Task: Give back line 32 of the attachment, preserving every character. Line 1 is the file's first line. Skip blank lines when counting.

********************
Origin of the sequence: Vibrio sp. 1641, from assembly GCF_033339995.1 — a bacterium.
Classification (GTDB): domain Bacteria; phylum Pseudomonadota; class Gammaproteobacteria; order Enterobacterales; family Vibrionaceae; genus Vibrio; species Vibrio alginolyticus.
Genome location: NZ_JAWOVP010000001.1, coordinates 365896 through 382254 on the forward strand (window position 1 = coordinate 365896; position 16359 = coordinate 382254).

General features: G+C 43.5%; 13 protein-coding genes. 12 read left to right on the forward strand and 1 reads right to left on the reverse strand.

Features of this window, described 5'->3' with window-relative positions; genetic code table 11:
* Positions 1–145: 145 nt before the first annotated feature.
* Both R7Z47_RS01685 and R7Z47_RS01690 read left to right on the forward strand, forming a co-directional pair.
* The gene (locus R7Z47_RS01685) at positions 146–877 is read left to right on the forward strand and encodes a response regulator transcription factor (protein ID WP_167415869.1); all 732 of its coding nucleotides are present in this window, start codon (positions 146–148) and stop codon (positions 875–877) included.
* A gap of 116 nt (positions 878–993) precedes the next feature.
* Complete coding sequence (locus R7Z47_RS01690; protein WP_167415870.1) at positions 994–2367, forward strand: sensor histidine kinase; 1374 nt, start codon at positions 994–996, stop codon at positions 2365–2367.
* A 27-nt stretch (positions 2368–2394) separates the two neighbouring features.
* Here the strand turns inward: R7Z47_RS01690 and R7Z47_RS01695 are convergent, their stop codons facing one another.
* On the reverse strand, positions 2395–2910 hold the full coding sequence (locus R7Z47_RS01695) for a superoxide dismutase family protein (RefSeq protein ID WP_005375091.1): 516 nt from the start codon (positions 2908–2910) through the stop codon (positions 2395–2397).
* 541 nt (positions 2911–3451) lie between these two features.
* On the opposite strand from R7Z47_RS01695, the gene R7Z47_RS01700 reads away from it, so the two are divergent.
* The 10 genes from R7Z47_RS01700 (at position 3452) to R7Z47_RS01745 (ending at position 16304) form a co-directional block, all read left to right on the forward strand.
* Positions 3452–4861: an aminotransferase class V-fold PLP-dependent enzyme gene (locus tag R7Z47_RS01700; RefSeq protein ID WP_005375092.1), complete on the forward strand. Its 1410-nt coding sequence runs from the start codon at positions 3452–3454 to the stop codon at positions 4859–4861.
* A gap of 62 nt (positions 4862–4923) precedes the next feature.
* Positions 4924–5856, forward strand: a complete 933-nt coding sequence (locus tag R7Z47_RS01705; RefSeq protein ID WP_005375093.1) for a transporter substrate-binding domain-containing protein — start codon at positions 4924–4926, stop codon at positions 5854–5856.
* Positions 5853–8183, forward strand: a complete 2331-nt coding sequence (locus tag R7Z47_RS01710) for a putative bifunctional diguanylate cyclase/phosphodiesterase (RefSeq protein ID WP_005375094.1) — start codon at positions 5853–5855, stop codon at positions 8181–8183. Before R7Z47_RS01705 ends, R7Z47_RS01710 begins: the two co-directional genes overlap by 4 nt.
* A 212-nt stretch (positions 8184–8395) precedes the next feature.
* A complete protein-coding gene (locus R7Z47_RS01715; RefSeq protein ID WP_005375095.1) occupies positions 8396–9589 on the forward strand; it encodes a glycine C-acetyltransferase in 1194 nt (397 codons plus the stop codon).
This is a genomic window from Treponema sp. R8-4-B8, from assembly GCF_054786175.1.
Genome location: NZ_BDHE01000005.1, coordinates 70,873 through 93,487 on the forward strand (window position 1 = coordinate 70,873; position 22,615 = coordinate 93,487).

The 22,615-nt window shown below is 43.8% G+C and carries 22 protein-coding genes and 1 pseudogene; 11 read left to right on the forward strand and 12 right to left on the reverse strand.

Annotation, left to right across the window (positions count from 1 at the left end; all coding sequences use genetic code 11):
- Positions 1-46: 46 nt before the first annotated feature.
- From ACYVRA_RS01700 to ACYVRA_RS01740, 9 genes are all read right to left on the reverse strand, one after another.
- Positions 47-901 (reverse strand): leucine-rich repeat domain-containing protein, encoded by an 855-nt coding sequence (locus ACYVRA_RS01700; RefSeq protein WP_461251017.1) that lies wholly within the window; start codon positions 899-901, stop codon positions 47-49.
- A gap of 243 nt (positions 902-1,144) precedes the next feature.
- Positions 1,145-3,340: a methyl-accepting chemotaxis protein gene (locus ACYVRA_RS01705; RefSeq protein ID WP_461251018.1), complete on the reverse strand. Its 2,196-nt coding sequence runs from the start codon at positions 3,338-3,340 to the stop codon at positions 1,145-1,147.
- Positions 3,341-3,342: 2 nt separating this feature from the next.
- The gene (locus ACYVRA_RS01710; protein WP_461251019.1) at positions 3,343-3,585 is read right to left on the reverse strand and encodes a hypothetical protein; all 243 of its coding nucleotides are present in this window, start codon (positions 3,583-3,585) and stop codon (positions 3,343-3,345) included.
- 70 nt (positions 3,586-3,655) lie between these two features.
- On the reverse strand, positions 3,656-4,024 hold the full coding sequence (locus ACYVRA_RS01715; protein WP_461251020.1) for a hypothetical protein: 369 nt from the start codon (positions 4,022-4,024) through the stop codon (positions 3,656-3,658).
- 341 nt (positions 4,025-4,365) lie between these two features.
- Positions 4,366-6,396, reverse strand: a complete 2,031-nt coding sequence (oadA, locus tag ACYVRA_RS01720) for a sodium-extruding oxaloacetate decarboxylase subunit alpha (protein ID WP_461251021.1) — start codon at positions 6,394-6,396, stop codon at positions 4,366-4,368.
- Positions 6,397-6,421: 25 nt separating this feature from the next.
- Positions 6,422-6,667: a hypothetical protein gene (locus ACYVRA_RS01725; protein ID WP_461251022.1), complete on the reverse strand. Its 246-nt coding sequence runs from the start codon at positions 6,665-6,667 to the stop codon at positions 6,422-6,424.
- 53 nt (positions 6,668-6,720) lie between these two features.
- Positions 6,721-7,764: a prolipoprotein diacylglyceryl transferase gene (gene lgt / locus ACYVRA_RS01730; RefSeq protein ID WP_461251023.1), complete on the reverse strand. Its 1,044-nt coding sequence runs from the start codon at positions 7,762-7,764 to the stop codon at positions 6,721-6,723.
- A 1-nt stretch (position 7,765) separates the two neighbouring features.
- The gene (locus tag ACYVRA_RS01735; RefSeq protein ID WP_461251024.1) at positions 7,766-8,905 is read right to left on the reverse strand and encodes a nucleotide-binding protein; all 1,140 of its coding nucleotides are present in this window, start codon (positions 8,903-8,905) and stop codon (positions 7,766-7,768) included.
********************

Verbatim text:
- Positions 3,341-3,342: 2 nt separating this feature from the next.